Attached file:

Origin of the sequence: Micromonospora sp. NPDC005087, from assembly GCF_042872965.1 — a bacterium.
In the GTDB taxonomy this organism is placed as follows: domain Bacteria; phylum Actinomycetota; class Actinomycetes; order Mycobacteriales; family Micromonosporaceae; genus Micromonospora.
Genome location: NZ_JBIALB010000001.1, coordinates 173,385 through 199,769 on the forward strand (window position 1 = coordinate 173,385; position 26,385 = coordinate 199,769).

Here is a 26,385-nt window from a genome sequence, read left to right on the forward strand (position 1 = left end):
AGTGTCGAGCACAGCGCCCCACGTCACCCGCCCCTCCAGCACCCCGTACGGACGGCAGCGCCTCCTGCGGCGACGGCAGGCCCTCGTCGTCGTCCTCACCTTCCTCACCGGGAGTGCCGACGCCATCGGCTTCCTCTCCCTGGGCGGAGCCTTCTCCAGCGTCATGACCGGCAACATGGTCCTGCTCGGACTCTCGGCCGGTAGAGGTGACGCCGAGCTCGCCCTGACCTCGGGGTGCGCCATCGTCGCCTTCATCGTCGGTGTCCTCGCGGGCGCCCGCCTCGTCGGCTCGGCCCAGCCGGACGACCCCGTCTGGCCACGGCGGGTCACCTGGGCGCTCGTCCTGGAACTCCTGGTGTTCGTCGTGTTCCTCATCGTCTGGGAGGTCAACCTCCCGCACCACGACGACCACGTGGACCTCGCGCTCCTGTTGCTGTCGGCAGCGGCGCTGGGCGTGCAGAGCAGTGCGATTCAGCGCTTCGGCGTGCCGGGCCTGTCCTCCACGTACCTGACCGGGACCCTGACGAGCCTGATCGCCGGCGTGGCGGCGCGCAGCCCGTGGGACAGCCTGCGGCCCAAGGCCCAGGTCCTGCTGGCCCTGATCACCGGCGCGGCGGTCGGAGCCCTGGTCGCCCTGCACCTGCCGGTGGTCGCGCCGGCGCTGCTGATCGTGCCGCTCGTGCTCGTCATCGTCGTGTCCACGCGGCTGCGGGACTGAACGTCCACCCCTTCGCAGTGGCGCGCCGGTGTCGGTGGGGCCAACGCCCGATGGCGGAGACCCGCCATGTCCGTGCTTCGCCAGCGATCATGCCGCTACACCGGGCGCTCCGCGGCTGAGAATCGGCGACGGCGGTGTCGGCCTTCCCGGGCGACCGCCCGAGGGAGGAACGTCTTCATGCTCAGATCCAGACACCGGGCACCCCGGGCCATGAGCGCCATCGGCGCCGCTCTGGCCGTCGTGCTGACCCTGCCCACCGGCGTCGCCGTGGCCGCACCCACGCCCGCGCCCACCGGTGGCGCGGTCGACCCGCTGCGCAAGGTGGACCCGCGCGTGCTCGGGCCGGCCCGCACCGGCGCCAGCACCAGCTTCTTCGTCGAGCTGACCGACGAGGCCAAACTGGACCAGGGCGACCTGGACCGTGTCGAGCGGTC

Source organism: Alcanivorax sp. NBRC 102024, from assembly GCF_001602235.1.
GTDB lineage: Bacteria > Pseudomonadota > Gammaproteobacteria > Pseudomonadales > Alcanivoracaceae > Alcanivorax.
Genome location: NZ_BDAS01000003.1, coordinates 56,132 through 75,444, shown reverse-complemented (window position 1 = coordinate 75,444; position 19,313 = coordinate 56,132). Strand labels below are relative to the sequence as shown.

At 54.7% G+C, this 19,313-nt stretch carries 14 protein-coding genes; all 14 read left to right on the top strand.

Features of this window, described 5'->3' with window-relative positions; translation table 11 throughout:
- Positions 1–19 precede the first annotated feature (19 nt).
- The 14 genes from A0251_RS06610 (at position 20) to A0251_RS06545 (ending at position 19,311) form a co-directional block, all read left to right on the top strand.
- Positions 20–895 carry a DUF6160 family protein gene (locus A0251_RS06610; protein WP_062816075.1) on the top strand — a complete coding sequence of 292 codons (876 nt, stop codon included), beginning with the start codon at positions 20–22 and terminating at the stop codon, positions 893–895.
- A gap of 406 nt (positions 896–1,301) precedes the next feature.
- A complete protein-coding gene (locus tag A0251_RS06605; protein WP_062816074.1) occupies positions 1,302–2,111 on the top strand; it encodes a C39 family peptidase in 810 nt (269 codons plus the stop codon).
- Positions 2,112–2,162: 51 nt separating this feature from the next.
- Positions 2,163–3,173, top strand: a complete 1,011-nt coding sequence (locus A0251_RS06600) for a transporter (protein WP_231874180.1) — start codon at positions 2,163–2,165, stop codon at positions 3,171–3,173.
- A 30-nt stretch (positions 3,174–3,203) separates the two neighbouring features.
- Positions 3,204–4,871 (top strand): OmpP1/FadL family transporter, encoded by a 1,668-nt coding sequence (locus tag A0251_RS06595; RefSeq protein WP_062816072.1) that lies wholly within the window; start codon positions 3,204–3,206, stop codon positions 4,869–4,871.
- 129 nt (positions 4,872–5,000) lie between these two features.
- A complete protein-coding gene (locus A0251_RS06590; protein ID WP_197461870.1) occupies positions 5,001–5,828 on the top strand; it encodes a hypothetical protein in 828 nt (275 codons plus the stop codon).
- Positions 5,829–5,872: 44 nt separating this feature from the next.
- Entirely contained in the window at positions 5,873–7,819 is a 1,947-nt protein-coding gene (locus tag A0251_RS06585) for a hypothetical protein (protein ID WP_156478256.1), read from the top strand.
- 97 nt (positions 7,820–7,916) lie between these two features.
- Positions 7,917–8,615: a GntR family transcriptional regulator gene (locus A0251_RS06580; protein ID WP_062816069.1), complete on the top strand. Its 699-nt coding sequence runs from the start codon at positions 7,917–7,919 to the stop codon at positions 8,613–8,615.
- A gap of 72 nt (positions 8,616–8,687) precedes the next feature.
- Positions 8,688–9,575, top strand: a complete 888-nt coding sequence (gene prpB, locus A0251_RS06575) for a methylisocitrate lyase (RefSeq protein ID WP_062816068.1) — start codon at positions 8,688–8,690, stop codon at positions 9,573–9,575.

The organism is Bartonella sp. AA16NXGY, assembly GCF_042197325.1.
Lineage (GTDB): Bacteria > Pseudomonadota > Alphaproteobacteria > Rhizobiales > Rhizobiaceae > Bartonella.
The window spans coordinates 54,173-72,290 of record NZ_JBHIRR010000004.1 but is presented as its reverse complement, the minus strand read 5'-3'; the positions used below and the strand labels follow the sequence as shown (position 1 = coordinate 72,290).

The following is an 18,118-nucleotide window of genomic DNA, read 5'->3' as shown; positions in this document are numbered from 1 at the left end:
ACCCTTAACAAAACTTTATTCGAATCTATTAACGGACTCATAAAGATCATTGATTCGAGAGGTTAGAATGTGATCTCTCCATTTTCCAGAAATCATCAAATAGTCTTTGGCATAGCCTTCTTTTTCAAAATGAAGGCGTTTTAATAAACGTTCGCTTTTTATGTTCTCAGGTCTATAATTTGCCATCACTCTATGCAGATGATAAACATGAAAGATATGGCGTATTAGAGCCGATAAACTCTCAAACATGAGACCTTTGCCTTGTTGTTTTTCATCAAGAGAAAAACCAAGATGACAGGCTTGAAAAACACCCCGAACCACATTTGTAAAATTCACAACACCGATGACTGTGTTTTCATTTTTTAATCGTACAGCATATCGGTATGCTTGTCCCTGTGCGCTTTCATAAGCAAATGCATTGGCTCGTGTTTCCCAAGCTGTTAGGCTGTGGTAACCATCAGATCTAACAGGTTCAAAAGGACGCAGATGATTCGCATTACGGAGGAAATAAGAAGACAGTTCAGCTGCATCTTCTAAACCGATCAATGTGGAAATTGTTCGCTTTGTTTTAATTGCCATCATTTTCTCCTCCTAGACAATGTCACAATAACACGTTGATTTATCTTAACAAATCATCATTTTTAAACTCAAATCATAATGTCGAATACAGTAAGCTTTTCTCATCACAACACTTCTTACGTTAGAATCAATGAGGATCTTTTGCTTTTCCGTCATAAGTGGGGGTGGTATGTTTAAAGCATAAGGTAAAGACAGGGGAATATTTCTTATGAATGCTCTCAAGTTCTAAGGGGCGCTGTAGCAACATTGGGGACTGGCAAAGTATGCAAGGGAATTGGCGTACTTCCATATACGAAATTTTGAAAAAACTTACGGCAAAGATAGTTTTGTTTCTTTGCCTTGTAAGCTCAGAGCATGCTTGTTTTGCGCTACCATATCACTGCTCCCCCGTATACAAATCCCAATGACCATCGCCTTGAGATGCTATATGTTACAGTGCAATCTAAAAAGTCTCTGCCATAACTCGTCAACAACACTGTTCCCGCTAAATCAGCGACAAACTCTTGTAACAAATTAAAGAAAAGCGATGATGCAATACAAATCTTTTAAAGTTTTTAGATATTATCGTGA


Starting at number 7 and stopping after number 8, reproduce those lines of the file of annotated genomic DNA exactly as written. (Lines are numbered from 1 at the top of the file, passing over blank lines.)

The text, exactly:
GTDB lineage: Bacteria > Pseudomonadota > Gammaproteobacteria > Pseudomonadales > Alcanivoracaceae > Alcanivorax.
Genome location: NZ_BDAS01000003.1, coordinates 56,132 through 75,444, shown reverse-complemented (window position 1 = coordinate 75,444; position 19,313 = coordinate 56,132). Strand labels below are relative to the sequence as shown.